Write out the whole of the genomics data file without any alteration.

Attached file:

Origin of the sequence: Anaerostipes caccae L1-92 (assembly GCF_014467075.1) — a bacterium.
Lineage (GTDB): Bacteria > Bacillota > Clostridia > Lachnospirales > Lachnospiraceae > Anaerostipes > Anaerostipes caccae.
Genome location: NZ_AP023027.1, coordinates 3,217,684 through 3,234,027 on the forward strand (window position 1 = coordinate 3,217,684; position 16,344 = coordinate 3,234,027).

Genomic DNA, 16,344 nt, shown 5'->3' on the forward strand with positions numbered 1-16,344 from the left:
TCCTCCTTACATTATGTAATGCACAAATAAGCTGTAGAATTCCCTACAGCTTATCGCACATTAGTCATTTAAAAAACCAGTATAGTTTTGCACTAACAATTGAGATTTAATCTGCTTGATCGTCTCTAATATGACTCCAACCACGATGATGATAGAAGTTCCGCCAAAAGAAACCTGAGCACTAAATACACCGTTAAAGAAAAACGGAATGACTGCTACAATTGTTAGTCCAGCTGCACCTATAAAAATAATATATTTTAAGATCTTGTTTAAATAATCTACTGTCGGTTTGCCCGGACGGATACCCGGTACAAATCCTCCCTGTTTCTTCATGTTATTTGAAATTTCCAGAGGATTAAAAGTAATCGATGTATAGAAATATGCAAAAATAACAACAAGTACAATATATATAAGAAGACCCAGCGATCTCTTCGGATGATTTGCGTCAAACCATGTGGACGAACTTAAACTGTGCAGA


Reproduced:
Origin of the sequence: Anaerostipes caccae L1-92 (assembly GCF_014467075.1) — a bacterium.
Lineage (GTDB): Bacteria > Bacillota > Clostridia > Lachnospirales > Lachnospiraceae > Anaerostipes > Anaerostipes caccae.
Genome location: NZ_AP023027.1, coordinates 3,217,684 through 3,234,027 on the forward strand (window position 1 = coordinate 3,217,684; position 16,344 = coordinate 3,234,027).

Genomic DNA, 16,344 nt, shown 5'->3' on the forward strand with positions numbered 1-16,344 from the left:
TCCTCCTTACATTATGTAATGCACAAATAAGCTGTAGAATTCCCTACAGCTTATCGCACATTAGTCATTTAAAAAACCAGTATAGTTTTGCACTAACAATTGAGATTTAATCTGCTTGATCGTCTCTAATATGACTCCAACCACGATGATGATAGAAGTTCCGCCAAAAGAAACCTGAGCACTAAATACACCGTTAAAGAAAAACGGAATGACTGCTACAATTGTTAGTCCAGCTGCACCTATAAAAATAATATATTTTAAGATCTTGTTTAAATAATCTACTGTCGGTTTGCCCGGACGGATACCCGGTACAAATCCTCCCTGTTTCTTCATGTTATTTGAAATTTCCAGAGGATTAAAAGTAATCGATGTATAGAAATATGCAAAAATAACAACAAGTACAATATATATAAGAAGACCCAGCGATCTCTTCGGATGATTTGCGTCAAACCATGTGGACGAACTTAAACTGTGCAGA